News you can use: health & drug safety updates


  • February 27, 2008
    Recently published research in a study from Northwestern University’s Feinberg School of Medicine has found that nearly 50 percent of patients taking antihypertensive drugs in three community health centers were unable to accurately name a single one of their medications listed in their medical chart. That number climbed to 65 percent for patients with low health literacy. The study was published in the November 2007 issue of the Journal of General Internal Medicine, and looked at 119 patients, average age 55; from community health
  • February 19, 2008
    These Guidelines provide pharmacists and pharmacies with specific recommendations for making important medication information accessible for patients with vision loss. The Guidelines are a collaborative project of the American Society of Consultant Pharmacists Foundation and the American Foundation for the Blind. The Guidelines also serve as a resource for persons with vision loss and organizations serving this population. Included in the Guidelines: * General Recommendations for Prescription Labels; * Specific Recommendations for Large-Print prescription and Auxiliary labels;
  • February 11, 2008
    The National Coordinating Council for Medication Error Reporting and Prevention (NCC MERP /the Council) has issued a set of recommendations to help minimize the potential for errors associated with the use of suffixes in some drug names. (Examples of suffixes include CD, SR, etc.) The Council calls upon regulatory and standards-setting agencies, the pharmaceutical industry, practitioners, and other stakeholders to collaborate in implementing strategies to address this issue. The Council recommends the immediate development of educational tools and programs
  • January 17, 2008
    Parents should not give children under age two over-the-counter (OTC) cough and cold medicines according to the U.S. Food and Drug Administration. The FDA is issuing a public health advisory to warn parents to avoid these drugs for children under age two due to the possibility of serious and potentially life- threatening side effects. Pharmaceutical companies quit selling dozens of versions of OTC cough and cold medicines targeted specifically to babies and toddlers in Oct. 2007. That same month, the FDA advisers voted that these medicines don't work in small children
  • January 10, 2008
    About 3.1 million people in the United States aged 12 to 25 (5.3 percent of this age group) have used over-the-counter (non-prescription) cough and cold medicines to get high at least once in their lifetimes, according to a report by the Substance Abuse and Mental Health Services Administration (SAMHSA). The level is comparable to LSD, and more than the reported use of methamphetamines, among those aged 12 to 25. White youths were more than three times as likely as Black youths to have misused these drugs during the past year.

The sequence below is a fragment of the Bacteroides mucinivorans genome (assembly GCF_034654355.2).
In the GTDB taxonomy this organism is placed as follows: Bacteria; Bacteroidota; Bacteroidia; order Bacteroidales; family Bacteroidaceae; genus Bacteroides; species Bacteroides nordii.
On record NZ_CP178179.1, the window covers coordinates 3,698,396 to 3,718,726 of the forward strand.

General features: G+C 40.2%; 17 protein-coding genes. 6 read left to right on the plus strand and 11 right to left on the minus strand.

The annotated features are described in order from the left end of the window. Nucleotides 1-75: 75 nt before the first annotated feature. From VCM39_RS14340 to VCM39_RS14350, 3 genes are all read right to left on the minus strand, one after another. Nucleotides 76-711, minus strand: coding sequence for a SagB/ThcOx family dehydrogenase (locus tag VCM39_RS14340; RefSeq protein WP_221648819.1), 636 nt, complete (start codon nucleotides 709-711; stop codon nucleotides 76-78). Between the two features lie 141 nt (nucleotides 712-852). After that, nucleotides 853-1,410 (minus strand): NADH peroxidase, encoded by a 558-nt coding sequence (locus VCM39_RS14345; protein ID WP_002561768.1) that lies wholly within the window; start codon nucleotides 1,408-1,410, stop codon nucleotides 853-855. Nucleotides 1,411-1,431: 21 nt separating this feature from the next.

• January 1, 2008
    Discovery-British Columbia-Western Canada’s Quarterly Newsletter from Canada’s Research Based Pharmaceutical Companies
  • January 1, 2008
    NCPIE’s Executive Vice President, Wm. Ray Bullman, participated in the above noted October 2007 IOM workshop. During a panel entitled, “Other Stakeholder Reaction to Prescription Use Instruction Standardization: Physicians and Patients,” Mr. Bullman voiced support for USP – a founding member of NCPIE which has served continuously on the NCPIE board of directors since its inception in 1982 - taking the organizational lead on such an important medication safe use issue. In his remarks, Mr. Bullman noted, “Addressing the issue of drug label


  • December 19, 2007
    The Agency for Health Care Research and Quality (AHRQ) released a pair of plain- language guides that outline the latest scientific evidence on the effectiveness and safety of oral medications for adults with type 2 diabetes. AHRQ’s analysis is the first to summarize evidence on the effectiveness and adverse events for all commonly used type 2 diabetes medications. As new classes of oral diabetes medications have become available, patients and clinicians have faced a growing list of treatment options and choices. The consumer-targeted guide, called Pills
  • December 12, 2007
    D.A.R.E. America today launched a new Prescription /OTC Medicine Abuse curricula. The lessons, designed for 5th, 7th, and 9th graders, were developed with assistance of nearly a dozen national governmental agencies, businesses, nonprofit groups, and trade associations, including the National Council on Patient Information and Education (NCPIE) and the following stakeholder organizations: · Abbott Laboratories · Center for Substance Abuse Prevention, SAMHSA · Consumer Healthcare Products Association · National Institute on Drug Abuse
  • November 9, 2007
    The Agency for Health Care Research and Quality (AHRQ) has developed this consumer summary guide to help consumers talk with their doctor or nurse about two of the many kinds of blood pressure pills. It compares the benefits, side effects, and prices of drugs called ACEIs (pronounced “aces”) and ARBs. The Guide addresses Fast Facts on ACEIs and ARBs, Why treat high blood pressure, Comparing ACEIs and ARBs, Serious Risks, and Price. For free print copies, call the AHRQ Publications Clearinghouse (800) 358-9295. Ask for AHRQ Publication Number 08-EHC003-2A.